So why is it that, even in the shiniest, brand new, most modern buildings, the toilets are filled with the same design horrors? Is it that the same design mistakes get repeated with monotonous regularity? That designers don’t pay enough attention to the “smallest room in the house”? That we don’t expect to be comfortable in toilets and making them uncomfortable improves turnover time? Or don’t designers use public toilets? These are some of my particular gripes, which are enough to keep you waiting, legs crossed, until you get home:
- Doors that don’t close properly
- Doors with completely incomprehensible closing mechanisms, or ones that jam, or ones that, if they do work, are supposed to indicate whether or not the cubicle is occupied, but actually always read “ANT ENG”
- Doors that fall off their hinges at the first juvenile thump
- Toilet-roll holders that are impossible to use or that stab you in the hip as you try to manoeuvre in too small a space
- Cubicles that send every embarrassing sound echoing around the room
- Cubicles that have no handy hook on the back of the door for your coat or bag, forcing you to shovel everything under your armpits while trying to remove those 10-denier tights without laddering them
- Urinals at the wrong height, or shaped to give you unavoidable splash-back
- Ladies’ toilets finished in pink and boys’ in blue. Now this is one of my personal all-time pet hates. It is totally unnecessary. The idea of colour-coding girls’ toilets pink and boys’ blue is outmoded and redundant, so why do designers persist in perpetuating these antiquated stereotypes?
- Macerators – those pulping machines for sanitary disposal. Now there’s another outmoded idea. Does anyone ever use them? I’ve never seen it happen, so I doubt it. There are many different methods of sanitary disposal, and those confined to the privacy of the cubicle are infinitely preferable. Macerators add another maintenance element and are, frankly, downright ugly.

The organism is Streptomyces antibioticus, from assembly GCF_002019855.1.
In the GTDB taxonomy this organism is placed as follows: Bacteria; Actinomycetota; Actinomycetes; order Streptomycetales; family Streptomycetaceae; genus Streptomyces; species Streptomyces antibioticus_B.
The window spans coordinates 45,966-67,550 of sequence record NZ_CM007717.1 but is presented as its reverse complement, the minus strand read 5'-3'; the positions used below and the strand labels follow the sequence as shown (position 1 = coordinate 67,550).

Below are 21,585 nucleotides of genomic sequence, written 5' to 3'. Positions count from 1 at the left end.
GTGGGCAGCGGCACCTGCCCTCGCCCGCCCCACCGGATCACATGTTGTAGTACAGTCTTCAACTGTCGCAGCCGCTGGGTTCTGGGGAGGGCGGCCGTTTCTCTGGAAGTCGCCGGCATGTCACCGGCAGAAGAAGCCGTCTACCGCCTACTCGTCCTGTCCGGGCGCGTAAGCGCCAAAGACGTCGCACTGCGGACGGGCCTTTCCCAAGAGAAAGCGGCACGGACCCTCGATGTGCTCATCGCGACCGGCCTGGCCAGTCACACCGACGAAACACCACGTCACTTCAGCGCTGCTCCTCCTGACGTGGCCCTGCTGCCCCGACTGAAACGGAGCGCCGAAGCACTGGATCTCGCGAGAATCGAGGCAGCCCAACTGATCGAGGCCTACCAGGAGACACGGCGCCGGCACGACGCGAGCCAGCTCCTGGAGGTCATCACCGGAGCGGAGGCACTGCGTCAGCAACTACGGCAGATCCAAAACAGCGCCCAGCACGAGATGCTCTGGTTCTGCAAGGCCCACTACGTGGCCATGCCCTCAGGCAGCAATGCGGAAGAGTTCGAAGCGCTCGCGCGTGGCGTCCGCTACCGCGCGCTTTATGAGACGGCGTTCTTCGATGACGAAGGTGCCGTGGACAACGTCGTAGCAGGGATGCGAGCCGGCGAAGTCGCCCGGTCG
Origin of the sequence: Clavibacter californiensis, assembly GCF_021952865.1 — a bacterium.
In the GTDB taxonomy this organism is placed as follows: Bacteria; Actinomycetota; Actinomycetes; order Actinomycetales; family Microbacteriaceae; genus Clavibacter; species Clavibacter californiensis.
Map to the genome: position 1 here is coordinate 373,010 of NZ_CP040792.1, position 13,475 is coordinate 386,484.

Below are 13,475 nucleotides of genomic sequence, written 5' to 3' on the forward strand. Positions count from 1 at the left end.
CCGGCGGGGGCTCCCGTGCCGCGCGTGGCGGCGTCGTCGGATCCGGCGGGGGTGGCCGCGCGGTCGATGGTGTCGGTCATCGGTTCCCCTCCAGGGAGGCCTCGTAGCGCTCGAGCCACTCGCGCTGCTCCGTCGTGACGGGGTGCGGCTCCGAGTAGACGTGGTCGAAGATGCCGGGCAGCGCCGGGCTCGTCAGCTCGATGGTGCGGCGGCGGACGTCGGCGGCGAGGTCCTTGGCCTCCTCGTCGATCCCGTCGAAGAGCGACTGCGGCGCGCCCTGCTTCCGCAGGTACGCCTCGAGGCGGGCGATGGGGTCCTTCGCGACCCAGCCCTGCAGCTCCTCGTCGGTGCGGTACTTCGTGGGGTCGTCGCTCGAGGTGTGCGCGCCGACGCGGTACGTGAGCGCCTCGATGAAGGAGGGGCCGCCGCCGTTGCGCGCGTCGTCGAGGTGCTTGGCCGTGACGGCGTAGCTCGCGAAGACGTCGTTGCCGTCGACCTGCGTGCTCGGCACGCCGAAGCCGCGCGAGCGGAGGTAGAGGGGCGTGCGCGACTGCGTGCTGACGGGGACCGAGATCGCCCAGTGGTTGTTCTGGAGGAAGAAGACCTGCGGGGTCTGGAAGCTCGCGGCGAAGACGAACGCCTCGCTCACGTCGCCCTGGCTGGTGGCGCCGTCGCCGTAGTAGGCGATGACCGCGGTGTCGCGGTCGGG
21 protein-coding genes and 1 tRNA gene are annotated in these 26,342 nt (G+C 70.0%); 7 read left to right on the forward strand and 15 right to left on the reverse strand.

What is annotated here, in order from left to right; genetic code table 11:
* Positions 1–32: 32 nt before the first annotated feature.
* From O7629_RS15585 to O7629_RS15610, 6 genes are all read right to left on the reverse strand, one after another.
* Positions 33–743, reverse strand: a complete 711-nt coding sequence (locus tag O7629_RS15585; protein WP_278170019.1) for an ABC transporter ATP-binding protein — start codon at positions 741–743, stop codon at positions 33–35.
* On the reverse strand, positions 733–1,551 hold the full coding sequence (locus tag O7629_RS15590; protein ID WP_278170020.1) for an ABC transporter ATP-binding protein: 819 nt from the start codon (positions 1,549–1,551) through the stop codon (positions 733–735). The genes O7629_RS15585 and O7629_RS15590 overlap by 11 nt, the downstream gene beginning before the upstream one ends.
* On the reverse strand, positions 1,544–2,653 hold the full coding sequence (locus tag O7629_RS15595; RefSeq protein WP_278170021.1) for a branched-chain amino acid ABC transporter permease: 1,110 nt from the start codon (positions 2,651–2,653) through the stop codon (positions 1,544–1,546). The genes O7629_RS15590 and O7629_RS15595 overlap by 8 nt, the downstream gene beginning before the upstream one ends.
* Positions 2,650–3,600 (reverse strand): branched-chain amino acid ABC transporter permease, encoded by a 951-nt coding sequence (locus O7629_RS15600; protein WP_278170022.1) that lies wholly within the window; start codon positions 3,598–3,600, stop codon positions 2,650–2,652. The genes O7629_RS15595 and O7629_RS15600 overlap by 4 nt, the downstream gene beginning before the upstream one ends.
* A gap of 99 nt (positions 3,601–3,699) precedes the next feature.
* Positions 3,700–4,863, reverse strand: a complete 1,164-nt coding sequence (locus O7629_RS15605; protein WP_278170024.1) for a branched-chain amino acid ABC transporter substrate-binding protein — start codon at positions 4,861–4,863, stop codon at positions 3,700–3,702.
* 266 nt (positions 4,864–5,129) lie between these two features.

Colour-coding girls’ toilets pink and boys’ blue is outmoded, so why do designers perpetuate antiquated stereotypes?
- Dealing with toilet overflows is another thing that seems to get forgotten. Given that the water by-laws have always required that toilet overflows provide a “nuisance” – so that if your toilet does overflow, you are persuaded to do something about it – why do architects seem so surprised when asked to allow a visible method for discharging overflow water?
Now, there are lots of ways of doing it (re-routing back into the pan, collection to a single point), but when they’ve left it too late to do anything else, or failed to persuade local Building Control to grant a waiver, the design team is faced with using a tundish (a funnel-type drainage fitting stuck out into the cubicle space).
Now, tundishes come in all sorts of shapes and sizes, but none of them, as far as I can work out, are in the least attractive. By their very nature, these things are designed to be visible, and yet architects will try their best to make them blend into the background, which rather defeats the object of the exercise. They begging to be abused – not to mention clipping your elbow as you reach for the toilet roll.
- Something else that clips your elbow is the ashtray. Maybe we are getting healthier and not smoking in public places, but doesn’t providing an ashtray encourage smoking in that most private of spaces? Certainly, many corporate toilets have a perceptible whiff of tobacco (or at least a suspicious overkill of air freshener).
And if we must have ashtrays, something tidy and carefully designed would be far preferable to the lump of galvanised metal screwed crudely to the wall.
- Taps that need two hands and a large spanner to turn them on
- Taps that allegedly turn themselves off, but you’re so worried that they won’t that you stand and watch them for five minutes
- Soap dispensers. You may love them, but sorry, they just annoy me.
- The towel/dryer argument. Give people a choice of both and they tend to go for the towel (paper, preferably) over the dryer. So, a sensible waste-bin should be incorporated into the design, rather then the last-minute “bucket-in-the-corner” option.
Tanya Ross is an associate of Buro Happold and its project manager on the Millennium Dome.